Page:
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A Brief History of Plasma II    
     
Faraday and Maxwell  

"The phenomena of electrical discharge are exceedingly important, and when they are better understood they will probably throw great light on the nature of electricity as well as on the nature of gases and of the medium pervading space." James Clerk Maxwell, Treatise on Electricity and Magnetism.

   

While we now know that the terms electro- and -magnetic go together, this was not always the case, and the relationship between electricity and magnetism was not always clear. Michael Faraday, 1791-1867, was called a charlatan and a fraud when he announced that he could generate an electric current by moving a magnet in a coil of wire!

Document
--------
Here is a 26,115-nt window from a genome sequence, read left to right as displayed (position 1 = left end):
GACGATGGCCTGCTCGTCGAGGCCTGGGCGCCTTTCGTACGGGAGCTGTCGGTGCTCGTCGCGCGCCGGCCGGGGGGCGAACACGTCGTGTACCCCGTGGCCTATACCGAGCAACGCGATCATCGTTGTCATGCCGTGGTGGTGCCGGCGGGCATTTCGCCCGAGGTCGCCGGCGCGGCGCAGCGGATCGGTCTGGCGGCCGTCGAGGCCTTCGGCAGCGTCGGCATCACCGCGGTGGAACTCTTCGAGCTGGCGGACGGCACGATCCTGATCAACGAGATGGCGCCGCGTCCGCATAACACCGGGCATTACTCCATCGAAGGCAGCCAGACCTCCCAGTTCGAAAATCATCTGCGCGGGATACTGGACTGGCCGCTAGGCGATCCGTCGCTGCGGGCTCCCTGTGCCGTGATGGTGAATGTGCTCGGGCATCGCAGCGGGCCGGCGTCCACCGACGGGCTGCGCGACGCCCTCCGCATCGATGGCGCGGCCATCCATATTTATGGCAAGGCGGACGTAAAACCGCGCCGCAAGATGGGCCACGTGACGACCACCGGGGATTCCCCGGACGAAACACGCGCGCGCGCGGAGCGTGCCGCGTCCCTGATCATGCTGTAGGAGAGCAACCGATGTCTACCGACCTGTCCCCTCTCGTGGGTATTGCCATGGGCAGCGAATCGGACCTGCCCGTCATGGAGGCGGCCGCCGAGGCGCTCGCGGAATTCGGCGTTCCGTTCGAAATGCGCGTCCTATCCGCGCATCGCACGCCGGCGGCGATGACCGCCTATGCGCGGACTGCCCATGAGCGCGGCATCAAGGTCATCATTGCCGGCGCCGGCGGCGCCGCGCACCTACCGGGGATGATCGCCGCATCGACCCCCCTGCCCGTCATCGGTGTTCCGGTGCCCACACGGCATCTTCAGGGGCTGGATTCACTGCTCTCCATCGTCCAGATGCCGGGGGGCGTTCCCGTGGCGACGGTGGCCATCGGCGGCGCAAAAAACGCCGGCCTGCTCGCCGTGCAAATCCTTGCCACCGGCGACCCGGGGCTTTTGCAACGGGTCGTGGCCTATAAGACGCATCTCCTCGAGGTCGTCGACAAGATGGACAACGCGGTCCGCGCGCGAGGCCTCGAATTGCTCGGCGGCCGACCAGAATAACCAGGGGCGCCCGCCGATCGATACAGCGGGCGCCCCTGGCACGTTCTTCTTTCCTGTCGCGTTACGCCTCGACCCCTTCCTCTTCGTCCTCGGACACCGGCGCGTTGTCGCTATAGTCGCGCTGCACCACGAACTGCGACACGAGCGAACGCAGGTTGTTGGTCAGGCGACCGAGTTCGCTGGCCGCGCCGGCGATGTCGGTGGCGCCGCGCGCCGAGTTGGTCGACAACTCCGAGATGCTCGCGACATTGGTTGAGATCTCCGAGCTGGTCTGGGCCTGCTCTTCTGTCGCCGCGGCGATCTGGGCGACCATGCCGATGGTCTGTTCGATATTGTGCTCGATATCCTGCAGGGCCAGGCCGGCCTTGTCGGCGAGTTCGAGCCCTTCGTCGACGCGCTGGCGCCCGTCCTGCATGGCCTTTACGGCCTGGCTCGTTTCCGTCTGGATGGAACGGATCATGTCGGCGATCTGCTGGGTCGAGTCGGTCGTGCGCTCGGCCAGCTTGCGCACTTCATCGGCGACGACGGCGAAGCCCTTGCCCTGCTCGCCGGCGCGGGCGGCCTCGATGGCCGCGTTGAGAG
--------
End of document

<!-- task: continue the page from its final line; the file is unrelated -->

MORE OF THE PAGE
James Clerk Maxwell clarified our understanding of the relationship between electricity and magnetism. Electric fields can't be divorced from magnetic fields -- or vice versa -- but conventional astronomy still attempts to do just this!

 
     
Why does mainstream cosmology attribute little or no importance to electrodynamics?    
     
There are a number of reasons for this mistaken attitude, and it represents the the main point of demarcation between Plasma and Big Bang cosmologies. Some time back there was a fork in the road, and mainstream cosmology took the road marked gravity only which lead to a strange place dominated by abstract math. Unfortunately it is now proving almost impossible to turn this behemoth around!   "Facts do not cease to exist because they are ignored." Aldous Huxley
     

History: